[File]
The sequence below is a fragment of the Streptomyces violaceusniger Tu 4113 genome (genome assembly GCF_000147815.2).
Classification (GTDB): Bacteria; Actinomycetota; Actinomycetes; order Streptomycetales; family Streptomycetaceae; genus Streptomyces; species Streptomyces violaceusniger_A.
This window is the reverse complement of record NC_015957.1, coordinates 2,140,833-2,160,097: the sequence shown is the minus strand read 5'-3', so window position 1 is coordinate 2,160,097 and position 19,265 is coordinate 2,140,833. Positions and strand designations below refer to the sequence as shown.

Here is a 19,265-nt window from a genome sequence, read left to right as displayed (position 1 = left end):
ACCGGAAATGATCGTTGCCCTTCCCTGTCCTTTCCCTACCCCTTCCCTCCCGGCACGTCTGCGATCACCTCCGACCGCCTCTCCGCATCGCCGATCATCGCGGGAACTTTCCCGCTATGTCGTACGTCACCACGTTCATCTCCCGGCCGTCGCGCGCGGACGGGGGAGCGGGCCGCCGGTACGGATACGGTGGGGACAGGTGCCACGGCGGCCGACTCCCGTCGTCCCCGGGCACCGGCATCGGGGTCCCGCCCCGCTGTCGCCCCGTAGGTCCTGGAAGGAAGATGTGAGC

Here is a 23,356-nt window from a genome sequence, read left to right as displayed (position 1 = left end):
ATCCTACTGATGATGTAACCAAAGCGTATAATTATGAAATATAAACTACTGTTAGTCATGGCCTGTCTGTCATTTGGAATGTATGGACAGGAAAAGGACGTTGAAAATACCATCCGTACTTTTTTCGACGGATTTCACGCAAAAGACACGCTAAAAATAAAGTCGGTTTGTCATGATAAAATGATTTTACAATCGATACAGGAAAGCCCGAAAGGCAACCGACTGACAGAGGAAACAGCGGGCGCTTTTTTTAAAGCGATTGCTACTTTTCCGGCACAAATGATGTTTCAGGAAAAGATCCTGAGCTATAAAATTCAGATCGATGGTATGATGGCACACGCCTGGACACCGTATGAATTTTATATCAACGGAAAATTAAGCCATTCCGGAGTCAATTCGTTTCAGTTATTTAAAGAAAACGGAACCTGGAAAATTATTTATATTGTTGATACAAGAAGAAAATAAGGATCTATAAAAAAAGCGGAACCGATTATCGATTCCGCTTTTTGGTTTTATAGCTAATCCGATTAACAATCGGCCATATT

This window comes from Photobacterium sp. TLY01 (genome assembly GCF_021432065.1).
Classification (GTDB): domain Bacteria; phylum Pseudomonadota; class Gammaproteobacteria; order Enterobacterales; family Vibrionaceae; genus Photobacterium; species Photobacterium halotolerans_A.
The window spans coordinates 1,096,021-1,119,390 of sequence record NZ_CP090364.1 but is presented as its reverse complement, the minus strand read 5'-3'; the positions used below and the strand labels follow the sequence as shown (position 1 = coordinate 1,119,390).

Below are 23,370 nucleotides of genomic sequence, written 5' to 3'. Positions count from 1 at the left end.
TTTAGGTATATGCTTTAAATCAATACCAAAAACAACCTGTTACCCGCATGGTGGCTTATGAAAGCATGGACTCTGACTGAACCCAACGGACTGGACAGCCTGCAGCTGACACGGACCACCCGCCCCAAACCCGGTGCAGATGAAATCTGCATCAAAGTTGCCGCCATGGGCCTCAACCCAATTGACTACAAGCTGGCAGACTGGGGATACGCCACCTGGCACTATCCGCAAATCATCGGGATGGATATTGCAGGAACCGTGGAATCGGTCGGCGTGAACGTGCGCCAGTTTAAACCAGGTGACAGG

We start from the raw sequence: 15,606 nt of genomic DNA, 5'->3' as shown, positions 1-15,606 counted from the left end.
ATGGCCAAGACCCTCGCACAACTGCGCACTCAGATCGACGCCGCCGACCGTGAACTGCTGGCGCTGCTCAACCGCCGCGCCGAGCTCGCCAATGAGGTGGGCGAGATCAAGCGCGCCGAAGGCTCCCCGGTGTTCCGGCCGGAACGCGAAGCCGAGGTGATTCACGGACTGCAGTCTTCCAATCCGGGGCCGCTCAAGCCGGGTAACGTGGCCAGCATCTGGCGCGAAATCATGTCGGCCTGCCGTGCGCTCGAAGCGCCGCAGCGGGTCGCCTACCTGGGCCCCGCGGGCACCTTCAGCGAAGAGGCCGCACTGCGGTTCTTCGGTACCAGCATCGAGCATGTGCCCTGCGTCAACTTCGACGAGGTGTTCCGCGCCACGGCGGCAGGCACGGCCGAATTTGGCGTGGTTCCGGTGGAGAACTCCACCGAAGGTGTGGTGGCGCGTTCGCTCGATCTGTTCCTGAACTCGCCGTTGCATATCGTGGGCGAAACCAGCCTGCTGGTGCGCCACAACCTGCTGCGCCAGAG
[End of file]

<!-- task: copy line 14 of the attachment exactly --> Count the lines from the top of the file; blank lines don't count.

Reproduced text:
ATGGCCAAGACCCTCGCACAACTGCGCACTCAGATCGACGCCGCCGACCGTGAACTGCTGGCGCTGCTCAACCGCCGCGCCGAGCTCGCCAATGAGGTGGGCGAGATCAAGCGCGCCGAAGGCTCCCCGGTGTTCCGGCCGGAACGCGAAGCCGAGGTGATTCACGGACTGCAGTCTTCCAATCCGGGGCCGCTCAAGCCGGGTAACGTGGCCAGCATCTGGCGCGAAATCATGTCGGCCTGCCGTGCGCTCGAAGCGCCGCAGCGGGTCGCCTACCTGGGCCCCGCGGGCACCTTCAGCGAAGAGGCCGCACTGCGGTTCTTCGGTACCAGCATCGAGCATGTGCCCTGCGTCAACTTCGACGAGGTGTTCCGCGCCACGGCGGCAGGCACGGCCGAATTTGGCGTGGTTCCGGTGGAGAACTCCACCGAAGGTGTGGTGGCGCGTTCGCTCGATCTGTTCCTGAACTCGCCGTTGCATATCGTGGGCGAAACCAGCCTGCTGGTGCGCCACAACCTGCTGCGCCAGAG